open topic, for anything cycling related.
For 11 speed, which do you prefer - close gear for maintaining optimal cadence or wider range to cope with hills better (but sacrifice on finding the exact cadence)?
I know this answer can be affected by many things such as compact vs standard crankset, weather, terrain/gradient, fitness levels, muscle fibre type, race/training.
But, using standard crankset size, on training runs - which do you prefer, and similarly in fast group rides?
Horses for courses.
What you are asking is how long is a piece of string?
My reality is hilly terrain. I am no uber fit cyclist, I ride 11sp. compacts and 12-27.
With all due respect , you appear to have a bucket load of money, I strongly suggest you buy yourself a few cassettes and find out what works for you.
3rd class cycling is always better than 1st class walking
thanks mate. will do.
Tell me about your 12-27?
I understand this cassette is missing the 18t cog, but gains the 27t cog when compared to the 12-25.
Do you miss that 18t cog at all?
And, how do u find that 2t gap between 17-19-21 on the 12-27 cassette, when compared to the 1t gap on the 17-18-19 on the 12-25 cassette?
I am keen on the 12-27, and want to know more about it from end users perspective...
I have both the 12-29 and the 12-27 11 speed cassettes on 2 wheelsets.
Have never really thought about it other than when climbing steeply and looking for another gear. If anything the 12-27 allows me to use the front derailleur less, but it's marginal.
The cranckset shouldn't matter. When you buy the bike this should already have been considered (Compact, tripple, double). Although anyone can change his mind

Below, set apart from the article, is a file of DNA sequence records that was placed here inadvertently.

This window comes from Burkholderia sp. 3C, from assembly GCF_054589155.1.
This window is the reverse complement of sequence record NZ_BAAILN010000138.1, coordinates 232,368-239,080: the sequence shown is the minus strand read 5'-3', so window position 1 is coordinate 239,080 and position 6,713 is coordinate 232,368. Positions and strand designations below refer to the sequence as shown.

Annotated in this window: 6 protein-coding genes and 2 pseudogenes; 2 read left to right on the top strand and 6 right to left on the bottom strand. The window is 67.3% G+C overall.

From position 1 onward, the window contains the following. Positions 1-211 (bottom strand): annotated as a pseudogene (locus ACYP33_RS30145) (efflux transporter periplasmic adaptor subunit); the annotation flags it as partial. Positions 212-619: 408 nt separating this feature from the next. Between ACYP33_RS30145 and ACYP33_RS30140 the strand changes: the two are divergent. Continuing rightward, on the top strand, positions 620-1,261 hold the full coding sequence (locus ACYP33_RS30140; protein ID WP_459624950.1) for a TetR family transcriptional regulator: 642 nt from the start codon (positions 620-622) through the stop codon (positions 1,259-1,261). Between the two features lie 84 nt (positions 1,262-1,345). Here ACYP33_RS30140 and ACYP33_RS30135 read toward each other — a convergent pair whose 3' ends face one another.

I opt for 2 different cassettes: 12-23 and 12-27. This works for me from racing/touring on the flat to racing/touring in the mountains
I do understand that this topic is very subjective and I am simply putting some feelers out there for discussion.
My mind is already made with the standard size cransket.
Guys - Do you find it more difficult to maintain optimal cadence with those wider range gearsets?
And, I notice that none of you use the 11t cog. Why is this?
Fortunately the difference lies just in the price of a new cassette, one that gets worn out in 6-12 months any way. So go and try it. Fact is, at 11 speed, the gaps between cogs is pretty small, and only lies in the b/n two of the larger cogs. Go and compare the exact cog teeth numbers of the two cassettes and you'll see what I mean.
What rear tooth/teeth do you like to be in on the flat to achieve your consistent cadence?
I think you can now make a well informed decision for your first trial cassette and know where exactly to monitor. At the end of the day, it's question of whether you have sufficient number of hard climbs that you need that 27.
I like close ratios, but also need to compromise a little as I'm no climber. So I use an 11-25 10sp.
If you select the 12-27, then you'll need to use the small chainring most often in order to stay on the small end of the cassette. If you try to use the big ring you'll spend a lot of time on the big end of the cassette where the ratios are wider.
If you really need a ratio as low as 39x27 (38"), then a better choice would be a compact 52/36 chainring with an 11-25 cassette. This combination will give the best spread of close ratios and a 37.9" low gear.
Hard to see though why you would need such a low gear at Jabiru.
Very good information, and something I have not considered before. I will look into this.
Why do I need to use the small chainring most often in order to stay on the small end of this 12-27 cassette, as opposed to other different geared cassettes (such as the 11-25)?
Also, how often do you use the 11t cog?
If you use the big chainring, then you need to use two gears lower (i.e. bigger sprockets) on the cassette to obtain approximately the same ratio. If your speed is under 30 kph you'll be using the big end of the cassette.